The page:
Launching a Legacy
Native American Boats Crafted by Marc Daniels…
Marc Daniels has long been fascinated with sealskin boats, and lately he’s become rather obsessed with the nigilax, a large open boat traditional to the Unangax people of the Aleutian Islands.
There was just one twist: a nigilax hadn’t been on the open sea for more than 200 years. The indigenous craftsmen who built them had been forced off their ancestral lands by Russian fur traders and their big boats were destroyed. Also lost was the knowledge of how to build them.
“In their culture, there was no written language. That (boatbuilding) craft was passed along orally,” the Ferndale resident says. “The abruptness of the Russian fur seekers coming through and sweeping up the men who knew how to build boats was like blowing up the library. It was hugely disruptive.”
The lack of instructions did not deter Daniels, who has spent the better part of three decades studying and building the iqyax, or traditional sealskin kayak. After years of living and working with Unangax people on the windswept island of St. Paul deep in the Bering Sea, poring over artifacts in museums and reading historical accounts, Daniels completed his first nigilax build last year in Anchorage as part of a Head Start program.
Successful nigilax builds followed, first with a Cook Inlet native group and later on the island of Atka. Each project was a collaborative affair involving members from regional tribes and community members.
As much as he enjoyed helping the Unangax people in Alaska to reclaim an essential part of their seafaring heritage, Daniels was eager to return to his Humboldt County home of the past 10 years and organize a nigilax build at Mind’s Eye Manufactory & Coffee Lounge in Ferndale, the center he operates with his wife, Leah.
Prior to starting, Daniels connected with local members of the Wiyot and Wailaki tribes in the Eel River valley, as well as local Unangax people and the Qawalangin Tribe of Unalaska (an island in the Aleutian chain). He also invited members of any other tribes in the region as well as non- Native community members.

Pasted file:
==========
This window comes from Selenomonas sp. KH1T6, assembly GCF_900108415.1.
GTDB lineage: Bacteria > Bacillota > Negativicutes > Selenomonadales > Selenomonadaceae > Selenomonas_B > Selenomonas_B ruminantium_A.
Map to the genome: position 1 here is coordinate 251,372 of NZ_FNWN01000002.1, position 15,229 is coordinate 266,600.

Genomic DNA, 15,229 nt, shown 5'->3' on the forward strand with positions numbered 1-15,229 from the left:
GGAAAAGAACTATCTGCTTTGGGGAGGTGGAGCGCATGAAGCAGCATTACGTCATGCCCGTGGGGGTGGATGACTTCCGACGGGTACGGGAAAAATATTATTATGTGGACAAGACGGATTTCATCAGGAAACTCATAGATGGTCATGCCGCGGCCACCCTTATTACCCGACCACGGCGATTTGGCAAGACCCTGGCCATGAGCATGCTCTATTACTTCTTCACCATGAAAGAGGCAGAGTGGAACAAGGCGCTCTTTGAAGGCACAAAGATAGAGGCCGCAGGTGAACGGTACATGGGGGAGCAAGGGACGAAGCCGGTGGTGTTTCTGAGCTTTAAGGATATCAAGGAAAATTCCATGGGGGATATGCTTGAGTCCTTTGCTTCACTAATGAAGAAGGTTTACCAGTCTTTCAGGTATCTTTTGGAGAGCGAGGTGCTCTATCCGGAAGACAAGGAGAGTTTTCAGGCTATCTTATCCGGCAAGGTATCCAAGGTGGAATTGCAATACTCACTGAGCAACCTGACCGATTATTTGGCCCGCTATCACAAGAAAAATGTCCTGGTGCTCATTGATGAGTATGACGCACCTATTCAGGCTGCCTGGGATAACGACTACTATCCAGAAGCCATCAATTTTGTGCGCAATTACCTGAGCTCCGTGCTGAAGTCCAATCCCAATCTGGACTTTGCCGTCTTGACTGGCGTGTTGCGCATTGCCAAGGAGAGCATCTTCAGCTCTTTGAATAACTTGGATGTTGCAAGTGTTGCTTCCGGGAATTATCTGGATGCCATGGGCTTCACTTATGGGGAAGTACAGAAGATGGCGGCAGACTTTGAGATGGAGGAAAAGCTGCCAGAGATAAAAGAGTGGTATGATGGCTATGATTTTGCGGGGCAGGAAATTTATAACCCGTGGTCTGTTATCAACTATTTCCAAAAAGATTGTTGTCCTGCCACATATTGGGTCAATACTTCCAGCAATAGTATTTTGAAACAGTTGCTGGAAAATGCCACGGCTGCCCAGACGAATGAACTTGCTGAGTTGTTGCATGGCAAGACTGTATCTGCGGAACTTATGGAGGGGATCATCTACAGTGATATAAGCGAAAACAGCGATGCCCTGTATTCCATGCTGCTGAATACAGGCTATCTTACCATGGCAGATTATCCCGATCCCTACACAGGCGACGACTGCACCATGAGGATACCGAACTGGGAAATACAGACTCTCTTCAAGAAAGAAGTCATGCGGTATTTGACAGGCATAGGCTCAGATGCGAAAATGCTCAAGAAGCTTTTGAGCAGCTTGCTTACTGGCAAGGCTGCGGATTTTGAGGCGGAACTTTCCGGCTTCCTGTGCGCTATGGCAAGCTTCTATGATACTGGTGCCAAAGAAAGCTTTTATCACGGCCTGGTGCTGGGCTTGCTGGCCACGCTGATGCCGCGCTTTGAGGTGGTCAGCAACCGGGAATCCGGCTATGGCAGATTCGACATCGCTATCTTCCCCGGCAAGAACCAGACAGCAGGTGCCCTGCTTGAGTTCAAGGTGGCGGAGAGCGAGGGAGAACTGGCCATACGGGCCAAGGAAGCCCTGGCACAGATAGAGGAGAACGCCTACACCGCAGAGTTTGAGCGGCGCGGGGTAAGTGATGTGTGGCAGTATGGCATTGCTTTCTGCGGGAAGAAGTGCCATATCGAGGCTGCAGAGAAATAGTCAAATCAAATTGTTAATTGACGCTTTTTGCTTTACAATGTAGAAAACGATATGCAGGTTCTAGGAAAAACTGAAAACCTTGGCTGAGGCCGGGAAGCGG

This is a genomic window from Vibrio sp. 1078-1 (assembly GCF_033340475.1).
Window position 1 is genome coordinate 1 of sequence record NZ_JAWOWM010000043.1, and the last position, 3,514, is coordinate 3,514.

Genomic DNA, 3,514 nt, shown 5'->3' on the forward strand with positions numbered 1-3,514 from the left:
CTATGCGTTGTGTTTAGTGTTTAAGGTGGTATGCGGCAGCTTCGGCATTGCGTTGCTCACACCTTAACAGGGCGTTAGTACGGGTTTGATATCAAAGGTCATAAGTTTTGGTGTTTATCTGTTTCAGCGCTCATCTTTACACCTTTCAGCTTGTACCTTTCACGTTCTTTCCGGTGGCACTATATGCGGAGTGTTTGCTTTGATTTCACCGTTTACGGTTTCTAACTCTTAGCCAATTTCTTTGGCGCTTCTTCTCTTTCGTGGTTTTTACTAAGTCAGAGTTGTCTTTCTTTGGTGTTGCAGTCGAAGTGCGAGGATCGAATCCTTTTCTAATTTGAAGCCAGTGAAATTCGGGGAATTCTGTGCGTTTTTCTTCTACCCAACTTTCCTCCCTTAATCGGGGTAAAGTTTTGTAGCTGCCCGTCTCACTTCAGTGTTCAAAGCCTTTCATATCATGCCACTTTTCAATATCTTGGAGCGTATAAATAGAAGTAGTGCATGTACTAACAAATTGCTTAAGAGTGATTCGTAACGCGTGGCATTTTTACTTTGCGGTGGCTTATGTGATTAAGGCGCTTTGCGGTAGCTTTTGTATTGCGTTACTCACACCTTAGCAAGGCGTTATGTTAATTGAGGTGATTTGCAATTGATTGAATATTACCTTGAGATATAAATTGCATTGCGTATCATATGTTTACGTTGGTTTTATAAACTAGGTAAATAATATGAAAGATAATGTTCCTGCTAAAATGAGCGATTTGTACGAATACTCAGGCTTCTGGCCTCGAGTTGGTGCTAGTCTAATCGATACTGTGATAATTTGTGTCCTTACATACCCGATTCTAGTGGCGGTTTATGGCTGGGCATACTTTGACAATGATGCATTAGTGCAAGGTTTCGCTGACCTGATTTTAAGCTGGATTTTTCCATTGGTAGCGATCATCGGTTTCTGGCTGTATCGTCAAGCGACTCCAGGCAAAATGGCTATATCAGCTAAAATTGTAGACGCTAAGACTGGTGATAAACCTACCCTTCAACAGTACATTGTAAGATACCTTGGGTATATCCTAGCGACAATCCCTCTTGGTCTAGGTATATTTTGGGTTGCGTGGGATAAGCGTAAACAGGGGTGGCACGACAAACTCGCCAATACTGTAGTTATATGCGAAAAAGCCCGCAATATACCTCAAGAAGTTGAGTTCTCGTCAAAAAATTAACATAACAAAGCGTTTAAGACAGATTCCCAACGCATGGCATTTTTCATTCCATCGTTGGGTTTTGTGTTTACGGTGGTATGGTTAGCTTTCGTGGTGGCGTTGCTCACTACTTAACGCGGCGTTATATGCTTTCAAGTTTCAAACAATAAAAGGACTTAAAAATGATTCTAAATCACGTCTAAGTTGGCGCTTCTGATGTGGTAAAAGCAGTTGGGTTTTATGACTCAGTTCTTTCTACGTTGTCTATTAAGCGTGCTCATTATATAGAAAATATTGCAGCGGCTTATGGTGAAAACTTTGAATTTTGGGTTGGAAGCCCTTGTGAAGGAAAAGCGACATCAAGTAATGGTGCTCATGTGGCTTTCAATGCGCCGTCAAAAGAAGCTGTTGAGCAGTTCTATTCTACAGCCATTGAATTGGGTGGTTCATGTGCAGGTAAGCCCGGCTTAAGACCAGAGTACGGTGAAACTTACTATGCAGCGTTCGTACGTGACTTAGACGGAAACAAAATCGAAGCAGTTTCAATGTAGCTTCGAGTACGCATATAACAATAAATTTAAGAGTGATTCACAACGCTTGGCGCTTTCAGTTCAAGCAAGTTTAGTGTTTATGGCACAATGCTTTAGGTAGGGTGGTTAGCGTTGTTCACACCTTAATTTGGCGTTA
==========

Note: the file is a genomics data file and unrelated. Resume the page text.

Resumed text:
A California Arts Council “impact projects” grant kickstarted the Ferndale nigilax build after months of discussion, planning and fundraising. Christopher Grimes, who had recently relocated to Eureka, says he became an unexpected – but appreciative – member of the nigilax build crew.
“I walked into a quirky coffee shop in Ferndale for a coffee and ended up finding new friends and an outlet for my woodworking skills,” Grimes says. “We worked six days a week for months finding wood, milling and shaping the various pieces of the boat and becoming a functional team, and more importantly, friends. People came from the NavajolandsintheSouthwest,fromUnalaska,Washington, California coastal communities, the various mountain areas and tribal lands inland from the coast. Entire families joined the project and many wonderful cultural exchanges transpired. A little coffee shop in Ferndale literally changed my life in a good way.”
Daniels, who also works as a contractor when he’s not involved in his boatbuilding passion, says those kinds of friendships and cultural exchanges was a goal of the nigilax build. He’s also hoping to spark an interest in others, Native and non-Native alike, to appreciate the past and make it a part of the present.
“I’m always looking for ways to take what I’m introducing or reintroducing and making it relevant. Not ‘look at this amazing technology our ancestors did,’ but to make it real, have them build it themselves and take it out on the water,” Daniels says.
The earliest Unangax builders would scour the beach for driftwood to use in their boat frames, and the Ferndale build was no different. Daniels says the Unangax designed their boats to mimic the bodies and movements of sea mammals and would cover the frames with the skin from sea lions. An industrial grade of nylon was substituted for the new boat.
The completed nigilax was launched May 27 during Alaska Native Day celebrations at Fort Ross. The ceremony marked a full-circle for the Unangax people and their nigilax boats, Daniels says. In the late 1700s, Russian fur traders conscripted the Unangax people and forced them into massive sea otter hunts before relocating them to the Russian establishment on the present-day Sonoma County coast.
Daniels says the Russians quickly learned that the Unangax could fit 20 or more men into a nigilax and slip away; to prevent such escapes, they destroyed the vessels. The subjugated Unangax were never able to return to their villages.
Grimes, who served as an apprentice builder, says the launch was a special day. “The water was calm and welcoming as representatives of many tribes came together for a blessing ceremony, welcoming of elders and allowing the saltwater to welcome another of its own.
“I believe the nigilax belongs to the sea and looks forward to bringing young people onto the local waters to explore andlearn,”Grimessays.“Sealionsandotterswelcomedthe nigilax upon the ocean.”•